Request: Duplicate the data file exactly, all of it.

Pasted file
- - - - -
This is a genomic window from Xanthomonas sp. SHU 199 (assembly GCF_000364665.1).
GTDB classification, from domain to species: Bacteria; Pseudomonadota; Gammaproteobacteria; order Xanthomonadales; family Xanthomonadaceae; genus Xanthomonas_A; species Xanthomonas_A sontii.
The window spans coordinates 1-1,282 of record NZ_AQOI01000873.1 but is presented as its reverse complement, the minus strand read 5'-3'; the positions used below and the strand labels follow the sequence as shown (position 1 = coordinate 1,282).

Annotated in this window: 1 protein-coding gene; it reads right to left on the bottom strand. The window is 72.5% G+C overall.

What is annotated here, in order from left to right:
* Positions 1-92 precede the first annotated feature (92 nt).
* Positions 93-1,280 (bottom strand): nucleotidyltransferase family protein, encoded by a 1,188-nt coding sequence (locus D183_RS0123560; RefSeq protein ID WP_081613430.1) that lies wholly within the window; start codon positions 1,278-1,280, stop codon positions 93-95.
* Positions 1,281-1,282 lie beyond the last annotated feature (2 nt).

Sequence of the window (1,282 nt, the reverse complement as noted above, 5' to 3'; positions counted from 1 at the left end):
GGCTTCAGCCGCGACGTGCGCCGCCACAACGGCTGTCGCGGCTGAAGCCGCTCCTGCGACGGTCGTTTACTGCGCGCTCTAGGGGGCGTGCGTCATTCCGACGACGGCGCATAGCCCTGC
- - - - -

This is a genomic window from Xanthomonas sp. SHU 199 (assembly GCF_000364665.1).
GTDB classification, from domain to species: Bacteria; Pseudomonadota; Gammaproteobacteria; order Xanthomonadales; family Xanthomonadaceae; genus Xanthomonas_A; species Xanthomonas_A sontii.
The window spans coordinates 1-1,282 of record NZ_AQOI01000873.1 but is presented as its reverse complement, the minus strand read 5'-3'; the positions used below and the strand labels follow the sequence as shown (position 1 = coordinate 1,282).

Annotated in this window: 1 protein-coding gene; it reads right to left on the bottom strand. The window is 72.5% G+C overall.

What is annotated here, in order from left to right:
* Positions 1-92 precede the first annotated feature (92 nt).
* Positions 93-1,280 (bottom strand): nucleotidyltransferase family protein, encoded by a 1,188-nt coding sequence (locus D183_RS0123560; RefSeq protein ID WP_081613430.1) that lies wholly within the window; start codon positions 1,278-1,280, stop codon positions 93-95.
* Positions 1,281-1,282 lie beyond the last annotated feature (2 nt).

Sequence of the window (1,282 nt, the reverse complement as noted above, 5' to 3'; positions counted from 1 at the left end):
GGCTTCAGCCGCGACGTGCGCCGCCACAACGGCTGTCGCGGCTGAAGCCGCTCCTGCGACGGTCGTTTACTGCGCGCTCTAGGGGGCGTGCGTCATTCCGACGACGGCGCATAGCCCTGC